The consequences of the earth’s climate crisis are confirmed to be much more alarming than previously predicted and governments are being warned to act urgently to avoid a global disaster.
Alok Sharma, who headed the Cop26 climate summit in 2021 has stated: “The changes in the climate we are seeing today are affecting us much sooner and are greater than we originally thought. The impacts on our daily lives will be increasingly severe and stark. We will be doing ourselves and our populations a huge disservice if we fail to prepare now, based on the very clear science before us.”
The world has a “brief and rapidly closing window to secure a liveable future,” according to the latest assessment of climate science published Monday by the Intergovernmental Panel on Climate Change (IPCC).
The report found that at current levels, climate change caused by human activity has already led to widespread, dangerous and potentially irreversible damage including extreme heat, water shortages, melting ice caps and glaciers, wildfires and flooding. They assessed that the world is likely to reach 1.5C of warming within the next 20 years, even taking into account the best-case scenario of deep emissions cuts and the effects will be more severe than previous estimates.
The evolving climate is already fueling a massive die-off of species of corals and trees, the report warned that up to 14% of land species will likely face a high risk of extension in the aftermath of 1.5C warming.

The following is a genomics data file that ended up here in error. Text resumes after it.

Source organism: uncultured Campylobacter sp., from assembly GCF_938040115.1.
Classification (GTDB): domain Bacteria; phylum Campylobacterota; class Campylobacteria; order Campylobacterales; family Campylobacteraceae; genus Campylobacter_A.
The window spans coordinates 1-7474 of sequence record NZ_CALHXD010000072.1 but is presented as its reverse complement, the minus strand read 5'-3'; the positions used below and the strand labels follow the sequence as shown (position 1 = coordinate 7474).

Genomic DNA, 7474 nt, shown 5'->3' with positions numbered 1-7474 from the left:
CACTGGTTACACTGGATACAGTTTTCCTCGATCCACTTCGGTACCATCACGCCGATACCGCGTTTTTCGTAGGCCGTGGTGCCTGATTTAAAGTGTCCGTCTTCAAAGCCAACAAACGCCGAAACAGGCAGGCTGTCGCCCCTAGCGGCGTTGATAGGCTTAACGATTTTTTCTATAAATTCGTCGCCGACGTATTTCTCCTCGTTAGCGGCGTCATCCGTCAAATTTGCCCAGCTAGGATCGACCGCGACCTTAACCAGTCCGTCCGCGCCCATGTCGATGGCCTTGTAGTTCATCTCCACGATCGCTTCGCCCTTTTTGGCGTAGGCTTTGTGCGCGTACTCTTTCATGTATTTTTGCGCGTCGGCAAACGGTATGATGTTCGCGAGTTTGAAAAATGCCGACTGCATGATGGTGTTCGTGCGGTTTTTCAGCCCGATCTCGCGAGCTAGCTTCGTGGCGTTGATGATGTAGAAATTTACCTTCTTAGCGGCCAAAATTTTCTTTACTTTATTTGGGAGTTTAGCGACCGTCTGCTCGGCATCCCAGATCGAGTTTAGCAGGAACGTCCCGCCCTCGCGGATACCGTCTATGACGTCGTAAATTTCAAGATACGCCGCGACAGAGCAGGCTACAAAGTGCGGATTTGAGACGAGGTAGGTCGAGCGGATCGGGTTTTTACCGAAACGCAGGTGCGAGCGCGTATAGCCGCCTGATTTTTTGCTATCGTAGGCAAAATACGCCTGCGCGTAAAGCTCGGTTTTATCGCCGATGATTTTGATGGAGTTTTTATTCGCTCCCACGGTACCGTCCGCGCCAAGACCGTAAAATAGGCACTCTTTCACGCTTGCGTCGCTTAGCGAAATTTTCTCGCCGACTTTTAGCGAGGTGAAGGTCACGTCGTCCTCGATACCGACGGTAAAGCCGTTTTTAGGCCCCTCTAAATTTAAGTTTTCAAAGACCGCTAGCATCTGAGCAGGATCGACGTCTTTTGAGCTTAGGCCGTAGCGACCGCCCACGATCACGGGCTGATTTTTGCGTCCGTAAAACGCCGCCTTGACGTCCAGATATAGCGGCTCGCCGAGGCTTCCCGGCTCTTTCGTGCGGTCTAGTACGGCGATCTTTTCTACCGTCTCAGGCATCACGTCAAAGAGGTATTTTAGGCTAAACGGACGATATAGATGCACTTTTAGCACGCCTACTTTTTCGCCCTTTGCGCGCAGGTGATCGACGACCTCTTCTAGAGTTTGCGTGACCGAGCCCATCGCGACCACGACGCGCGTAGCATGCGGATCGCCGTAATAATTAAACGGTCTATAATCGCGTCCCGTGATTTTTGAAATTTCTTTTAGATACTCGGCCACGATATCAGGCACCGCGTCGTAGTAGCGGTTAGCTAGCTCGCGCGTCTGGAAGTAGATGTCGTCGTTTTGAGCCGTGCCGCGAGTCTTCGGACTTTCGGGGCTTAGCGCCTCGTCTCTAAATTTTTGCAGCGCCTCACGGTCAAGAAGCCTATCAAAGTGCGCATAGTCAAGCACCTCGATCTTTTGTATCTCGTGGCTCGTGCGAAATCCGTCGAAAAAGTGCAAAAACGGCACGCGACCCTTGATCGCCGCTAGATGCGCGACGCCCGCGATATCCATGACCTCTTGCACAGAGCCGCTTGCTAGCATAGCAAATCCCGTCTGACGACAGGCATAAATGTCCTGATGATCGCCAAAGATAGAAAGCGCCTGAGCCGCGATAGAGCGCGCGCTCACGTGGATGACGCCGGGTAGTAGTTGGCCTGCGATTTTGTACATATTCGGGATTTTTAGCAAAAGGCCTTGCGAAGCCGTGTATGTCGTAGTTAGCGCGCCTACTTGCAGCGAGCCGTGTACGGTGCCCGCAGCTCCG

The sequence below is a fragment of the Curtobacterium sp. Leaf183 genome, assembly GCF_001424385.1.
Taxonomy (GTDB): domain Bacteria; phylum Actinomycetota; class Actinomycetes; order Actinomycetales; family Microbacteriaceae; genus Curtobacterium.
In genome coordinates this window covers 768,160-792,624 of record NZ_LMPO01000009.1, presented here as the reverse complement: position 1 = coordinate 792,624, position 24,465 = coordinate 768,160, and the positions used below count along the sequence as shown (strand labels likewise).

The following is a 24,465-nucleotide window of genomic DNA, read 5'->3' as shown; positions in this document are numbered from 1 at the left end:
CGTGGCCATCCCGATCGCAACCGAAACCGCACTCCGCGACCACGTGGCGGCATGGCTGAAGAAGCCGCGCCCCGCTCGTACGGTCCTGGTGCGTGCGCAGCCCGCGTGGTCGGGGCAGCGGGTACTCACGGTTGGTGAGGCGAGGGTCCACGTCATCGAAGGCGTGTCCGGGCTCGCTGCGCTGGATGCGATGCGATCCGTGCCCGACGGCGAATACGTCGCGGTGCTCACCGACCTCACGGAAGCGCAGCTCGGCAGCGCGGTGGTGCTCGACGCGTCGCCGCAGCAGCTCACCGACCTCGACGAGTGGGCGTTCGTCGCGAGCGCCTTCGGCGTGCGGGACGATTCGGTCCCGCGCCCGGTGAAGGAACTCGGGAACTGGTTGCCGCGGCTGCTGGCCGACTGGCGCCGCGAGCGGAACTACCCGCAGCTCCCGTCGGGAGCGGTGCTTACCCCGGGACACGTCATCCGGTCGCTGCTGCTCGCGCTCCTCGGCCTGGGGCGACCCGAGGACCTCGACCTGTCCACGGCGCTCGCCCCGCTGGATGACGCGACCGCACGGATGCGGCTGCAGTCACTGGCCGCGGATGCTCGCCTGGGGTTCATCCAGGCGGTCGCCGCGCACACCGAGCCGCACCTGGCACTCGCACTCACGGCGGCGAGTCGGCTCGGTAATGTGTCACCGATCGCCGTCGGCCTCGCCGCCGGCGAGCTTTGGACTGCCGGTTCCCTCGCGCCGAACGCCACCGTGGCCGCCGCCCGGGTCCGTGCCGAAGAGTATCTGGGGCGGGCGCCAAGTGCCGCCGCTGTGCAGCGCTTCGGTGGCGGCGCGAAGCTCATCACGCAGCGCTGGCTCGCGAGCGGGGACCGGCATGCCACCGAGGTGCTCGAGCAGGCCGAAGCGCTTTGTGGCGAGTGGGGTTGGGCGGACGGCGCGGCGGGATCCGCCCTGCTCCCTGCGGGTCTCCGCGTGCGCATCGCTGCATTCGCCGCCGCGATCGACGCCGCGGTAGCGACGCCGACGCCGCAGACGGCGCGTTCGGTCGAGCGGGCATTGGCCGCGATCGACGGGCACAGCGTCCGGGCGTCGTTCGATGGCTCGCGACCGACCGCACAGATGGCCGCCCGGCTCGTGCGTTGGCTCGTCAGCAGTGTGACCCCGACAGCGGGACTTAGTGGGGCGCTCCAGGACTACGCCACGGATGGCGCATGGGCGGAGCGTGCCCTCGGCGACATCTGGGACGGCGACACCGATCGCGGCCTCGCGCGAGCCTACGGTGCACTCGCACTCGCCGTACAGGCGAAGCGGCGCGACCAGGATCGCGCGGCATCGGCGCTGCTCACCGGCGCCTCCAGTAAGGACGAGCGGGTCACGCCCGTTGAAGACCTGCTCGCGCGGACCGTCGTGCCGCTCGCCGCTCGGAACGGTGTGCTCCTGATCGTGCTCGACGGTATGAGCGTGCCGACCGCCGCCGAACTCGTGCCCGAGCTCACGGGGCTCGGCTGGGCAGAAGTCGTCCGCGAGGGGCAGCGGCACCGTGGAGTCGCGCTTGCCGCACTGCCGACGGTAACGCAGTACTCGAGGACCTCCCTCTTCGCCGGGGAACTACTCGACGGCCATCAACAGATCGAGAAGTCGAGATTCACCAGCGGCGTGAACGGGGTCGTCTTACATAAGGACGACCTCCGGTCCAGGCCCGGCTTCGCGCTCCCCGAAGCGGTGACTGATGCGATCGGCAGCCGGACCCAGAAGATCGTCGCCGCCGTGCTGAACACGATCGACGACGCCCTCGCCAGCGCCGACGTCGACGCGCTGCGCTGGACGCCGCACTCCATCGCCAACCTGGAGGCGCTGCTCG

Approximately 3.3 billion people live in areas classed as “highly vulnerable” to climate change, the group said and millions are already facing food and water shortages due to climate change.
The IPCC releases a new “assessment report” every six to seven years on the state of climate change.
United Nations Secretary, General Antonio Guterres gave his candid view on the alarming report and lashed out at political inaction that has failed to rein in the treacherous and hastening advancement of climate change and its disastrous implications.
“An atlas of human suffering and a damning indictment of failed climate leadership,” he said.
“The facts are undeniable. This abdication of leadership is criminal. The world’s biggest polluters are guilty of arson of our only home.”
The report also addresses for the first time the impact climate change has on mental health, including trauma from extreme weather and climate events, ever-increasing temperature and the loss of culture and livelihood.